At this point, I still think the Gold is a rifle that needs a proper break-in and will last. I wish I could say that cocking has become easier in the few shots we’ve fired thus far, but it hasn’t. However, the barrel lock is definitely smoother and lighter after these few shots. So the break-in continues.
by B.B. Pelletier
Photos and test results by Earl “Mac” McDonald
Anthony Stewart’s photo of his cousin shooting his Red Ryder is this week’s winner of the Big Shot of the Week. I’d say this boy really wants to shoot since it appears he’ll do whatever it takes to make a too-big gun work for him.
The Diana model 60, which is a Hy-Score model 810 in this case, is a breakbarrel target rifle from the 1960s and ’70s.
Today, we’re looking at the accuracy of the Diana model 60 recoilless breakbarrel target rifle. In Part 2, I also reported on my HW 55 CM, but now I’m back with the model 60 exclusively. All along, I’ve been baiting you with the incredible accuracy of this rifle. Today is the day we’ll see what that means.
We learned that Mac’s model 60 suffers from a loss of velocity over the factory specs. Blog reader Mike Driskill was kind enough to give us the velocities of his two model 60s. The first rifle is one that he suspects still has the original factory springs that came with the gun. It got a new piston seal back in 1999 from RWS USA. It shoots RWS Hobby pellets at an average velocity of 567 f.p.s.
The second model 60 is one rebuilt by Randy Bimrose, who commented that it was the hottest model 60 he had ever seen. That rifle averages 666 f.p.s with the same RWS Hobby pellets.
Mac didn’t shoot his rifle with Hobbys, nor did he test with any of the same pellets Mike did, but with H&N Finale Match Rifle pellets it averages 457 f.p.s. I will make an educated guess that his rifle might shoots Hobbys at 495-510 f.p.s., based on that performance. It’s slower than Mike’s slowest rifle and perhaps it has the original springs with an updated piston seal.
Velocity is not something we look for in a fine target rifle, but nobody wants their gun to be performing substandard, either. Mac still hasn’t decided what he will do about the gun, but I believe he will send it off to be rebuilt. Pyramyd Air is now fixing all Giss system rifles and pistols, so Mac knows where to send his gun to get it refreshed.
Back to accuracy — the sights
But today isn’t about velocity. It’s about how accurate this rifle is. I’ve made some strong claims for it in the past, so it’s time for me to show the evidence.
When we talk about accuracy, naturally the sights come into play. The Diana 60-series rifle sights are interesting and very well-built. Let’s begin with a look at the sight base that many of us have mistakenly called a scope base for years.
The Diana rear sight base has grooves running perpendicular to the axis of the action along the top of the entire sight base. To most of us, these look like an interesting but useless detail; but if you own a Diana peep sight, their real purpose springs into sharp relief.
The rear sight base on the Diana model 60 rifle has ridges that run perpendicular to the action of the rifle. They’re locking grooves.
The underside of the target sight has corresponding grooves that mesh with those on the sight base, locking the rear sight in position.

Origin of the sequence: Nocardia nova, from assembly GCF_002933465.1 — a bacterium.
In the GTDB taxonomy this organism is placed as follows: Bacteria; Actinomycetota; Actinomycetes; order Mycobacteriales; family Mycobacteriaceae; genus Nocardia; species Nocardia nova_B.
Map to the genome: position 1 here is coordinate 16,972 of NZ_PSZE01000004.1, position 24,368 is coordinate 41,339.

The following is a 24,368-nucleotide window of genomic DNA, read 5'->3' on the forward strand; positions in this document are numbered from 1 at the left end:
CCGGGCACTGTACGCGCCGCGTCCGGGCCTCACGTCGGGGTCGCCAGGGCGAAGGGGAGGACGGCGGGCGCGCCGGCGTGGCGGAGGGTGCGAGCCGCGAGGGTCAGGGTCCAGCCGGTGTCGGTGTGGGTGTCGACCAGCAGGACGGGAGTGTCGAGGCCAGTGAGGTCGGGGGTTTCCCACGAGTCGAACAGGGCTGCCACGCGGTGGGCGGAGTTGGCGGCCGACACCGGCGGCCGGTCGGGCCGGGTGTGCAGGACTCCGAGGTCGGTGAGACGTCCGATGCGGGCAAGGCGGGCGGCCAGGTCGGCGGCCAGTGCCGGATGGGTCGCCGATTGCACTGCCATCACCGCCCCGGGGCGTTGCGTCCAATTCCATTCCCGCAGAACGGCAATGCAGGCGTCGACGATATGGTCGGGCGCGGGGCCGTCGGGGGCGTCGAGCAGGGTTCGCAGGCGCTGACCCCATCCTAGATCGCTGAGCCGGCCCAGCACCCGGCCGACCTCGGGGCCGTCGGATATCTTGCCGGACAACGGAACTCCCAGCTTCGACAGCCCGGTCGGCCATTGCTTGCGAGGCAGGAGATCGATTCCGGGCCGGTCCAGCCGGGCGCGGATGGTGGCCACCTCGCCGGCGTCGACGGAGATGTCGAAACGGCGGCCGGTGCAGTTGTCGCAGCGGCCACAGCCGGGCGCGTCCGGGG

When you see the underside of the target rear sight, you see the corresponding grooves that bear down and intermesh with the grooves on top of the sight base, locking the sight firmly in position. One wonders why Diana never marketed scope rings with the same feature.
Yes, the model 60 is recoilless and probably doesn’t need its sight to be locked down, but the same sight base is found on their recoiling sport models made during the same timeframe. It’s easier to make the parts the same for all guns, so even the recoilless rifles get this locking feature.
Mac says he’s very intrigued by the level of sophistication he finds in the Diana target aperture sight. He took some detailed photos so I could share it with you.
This view shows the back of the rear sight, which contains both scales for windage and elevation adjustment. Both adjustment wheels have click detents that alert the shooter to exactly how far the sight has moved during adjustment.
The front sight accepts different inserts, like most target sights of that era. Mac discovered that it also accepts the clear inserts that have become very popular in recent years.
And now the targets
The proof is in the pudding, as they say, so let’s see how this target rifle shoots. First up was the venerable RWS Meisterkugeln, a time-honored wadcutter that has been around for most of the modern airgunning age. I used them back in the mid-1970s, and they’re still going strong today. Mac found them to be reasonably accurate in his rifle.
Next Mac shot the H&N Finale Match Rifle pellet. It grouped just about the same as the Meisterkugeln , though the group was centered on the target better.
So far, the rifle has shown accuracy that is average for a good 10-meter rifle. But next up was the JSB Exact Diabolos, a domed pellet that Mac uses for mini-sniping. The group these pellets shot was so small it was almost impossible to measure; but by being generous with the calipers, Mac estimates that it measures 0.10 inches between the centers of the two shots that are farthest apart. That’s the sort of accuracy seen in today’s top target rifles, so the model 60 gives away nothing to modern guns except ergonomics.
The bottom line
This report has been about a breakbarrel target air rifle that’s just as accurate as any fixed-barrel target rifle we see today. It proves the point that the breakbarrel system can be just as accurate as any other spring-piston system.
The report also reminds us that there are a lot of vintage airguns around that can be every bit as nice as they were 40-50 years ago when they were the latest technology. Fortunately, we live at a time when they are also repairable, so these vintage treasures can continue to serve us well in the years to come.
I’d like to thank Mac for taking the time to test his fine old target rifle and share the results with us in this blog.